Hitachi posts record $8.1B annual loss
TOKYO (AP) – For Japanese electronics makers, the last fiscal year was one they'd like to forget.
Especially Hitachi, which on Tuesday set the wrong kind of record.
It posted the biggest-ever annual loss by a Japanese manufacturer, and warning of more red ink, said it doesn't expect the global economy to recover until next year at the earliest.
Rival NEC Corp. also booked big losses for the 12 months through March but vowed to return to profitability as soon as this year.
Hitachi, which produces everything from home appliances to medical equipment to nuclear reactors, said Tuesday it lost 787.3 billion yen ($8.1 billion) for the fiscal year through March. That was far worse than last year's 58.1 billion yen loss and marks the company's third straight year in the red.
Annual revenue tumbled 11 percent to 10 trillion yen, and operating profit – which reflects its core business – plunged 63 percent to 127.1 billion yen.
Hitachi's result is the worst annual net loss for a Japanese manufacturer, according to Shinko Research Institute Co. It is the second-largest in Japanese corporate history after an 834.6 billion yen loss reported by telecommunications giant Nippon Telegraph and Telephone Corp. for the fiscal year ending March 2002.
The Tokyo-based company said demand withered throughout the company's sprawling operations, particularly in its digital media and consumer product segment, as well as its power and industrial systems business. An appreciating yen, which erodes the value of overseas earnings, also hurt the bottom line.
Hitachi said the record loss stemmed from a combination of lower operating income, a 390 billion yen write-down of deferred tax assets, restructuring costs and steep equity losses.
On a quarterly basis, it booked a net loss of 430.4 billion yen for January-March on revenue of 2.4 trillion yen, according to calculations by The Associated Press. The net loss during the same period last year came to 57.6 billion yen.
Meanwhile, NEC recorded a group net loss of 297 billion yen last fiscal year, a big swing from the previous year's net profit of 22.7 billion.
It blamed expanding restructuring costs including early retirement programs. NEC said it also booked an extraordinary loss from declining market values in investment securities.
Annual sales fell 8.7 percent to 4.2 trillion yen, while operating losses totaled 6.2 billion yen compared to a profit of 156.8 billion yen a year earlier.
Among NEC's revival efforts, it will withdraw from the overseas personal computer business "in the face of the ongoing business slump and intensifying competition."
For the fiscal year through March 2010, NEC expects a net profit of 10 billion yen on sales forecast of 3.7 trillion yen.
Hitachi, on the other hand, expects the pain to continue this year, though it forecast a narrower net loss of 270 billion yen.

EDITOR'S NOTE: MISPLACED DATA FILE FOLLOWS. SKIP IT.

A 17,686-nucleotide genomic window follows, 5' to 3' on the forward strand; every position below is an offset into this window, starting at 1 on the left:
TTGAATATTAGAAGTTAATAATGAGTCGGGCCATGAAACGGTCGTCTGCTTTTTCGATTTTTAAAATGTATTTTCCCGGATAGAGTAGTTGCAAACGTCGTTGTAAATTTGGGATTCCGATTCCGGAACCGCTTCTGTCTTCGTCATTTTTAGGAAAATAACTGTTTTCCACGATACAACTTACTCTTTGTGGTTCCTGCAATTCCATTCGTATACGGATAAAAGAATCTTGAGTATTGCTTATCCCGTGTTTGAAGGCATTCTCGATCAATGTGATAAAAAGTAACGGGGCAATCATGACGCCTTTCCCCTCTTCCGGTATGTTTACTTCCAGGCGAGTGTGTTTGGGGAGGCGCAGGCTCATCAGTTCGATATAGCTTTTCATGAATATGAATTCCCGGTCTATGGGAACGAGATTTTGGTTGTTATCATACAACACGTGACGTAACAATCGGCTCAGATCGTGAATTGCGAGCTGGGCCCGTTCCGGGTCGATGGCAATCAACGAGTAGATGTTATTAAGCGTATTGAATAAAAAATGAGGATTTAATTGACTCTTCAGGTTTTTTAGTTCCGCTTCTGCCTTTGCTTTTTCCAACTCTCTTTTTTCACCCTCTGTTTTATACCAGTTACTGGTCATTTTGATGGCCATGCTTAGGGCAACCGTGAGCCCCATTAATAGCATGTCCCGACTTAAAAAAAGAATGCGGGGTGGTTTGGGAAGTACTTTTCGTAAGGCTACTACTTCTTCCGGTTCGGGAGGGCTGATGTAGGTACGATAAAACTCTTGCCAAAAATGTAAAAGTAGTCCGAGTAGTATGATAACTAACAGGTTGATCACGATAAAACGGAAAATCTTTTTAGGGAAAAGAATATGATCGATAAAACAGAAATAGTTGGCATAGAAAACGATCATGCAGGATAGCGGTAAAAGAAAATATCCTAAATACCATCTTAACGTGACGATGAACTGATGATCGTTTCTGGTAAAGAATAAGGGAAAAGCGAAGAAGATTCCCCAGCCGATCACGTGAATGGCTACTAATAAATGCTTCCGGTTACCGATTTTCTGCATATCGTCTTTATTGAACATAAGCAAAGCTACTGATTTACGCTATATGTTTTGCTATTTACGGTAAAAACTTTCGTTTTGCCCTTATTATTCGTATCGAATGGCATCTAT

"The global economy ... is not expected to see a full-fledged recovery until 2010 at the earliest," Hitachi said in a statement. "The global economic outlook is being shaped by concerns about the U.S. and other industrialized nations slipping into negative economic growth, and about slowing economic growth in emerging economies and the yen's appreciation."
As part of its turnaround efforts, Hitachi has already announced it will slash 7,000 jobs, or nearly 2 percent of its global work force.
It has also named Takashi Kawamura, 69, who heads two of its subsidiaries – Hitachi Plant Technologies Ltd. and Hitachi Maxwell Ltd. – as its incoming president, chief executive and chairman, a move that will become official late June.
At a press conference in April, Kawamura outlined his plans for the company, which included a greater focus on its "social innovation business." He said he seeks to fuse Hitachi's know-how in information and power systems, boost the company's global presence and expand environment-related businesses.
Analysts, however, have been skeptical. Credit Suisse, which has issued an "underperform" rating on Hitachi's stock, questions the company's ability to change quickly.
"We doubt Hitachi has the capabilities to aggressively implement measures for expanding (its) social innovation business, given the slow management pace and financial restrictions and maintain our view that it is likely to lag income reforms within the sector," said Credit Suisse analyst Hideyuki Maekawa in a recent report.
In trading Tuesday, Hitachi shares sank 5.2 percent to 381 yen on the Tokyo Stock Exchange. The company reported earnings after markets closed.
Hitachi reports earnings based on U.S. accounting standards.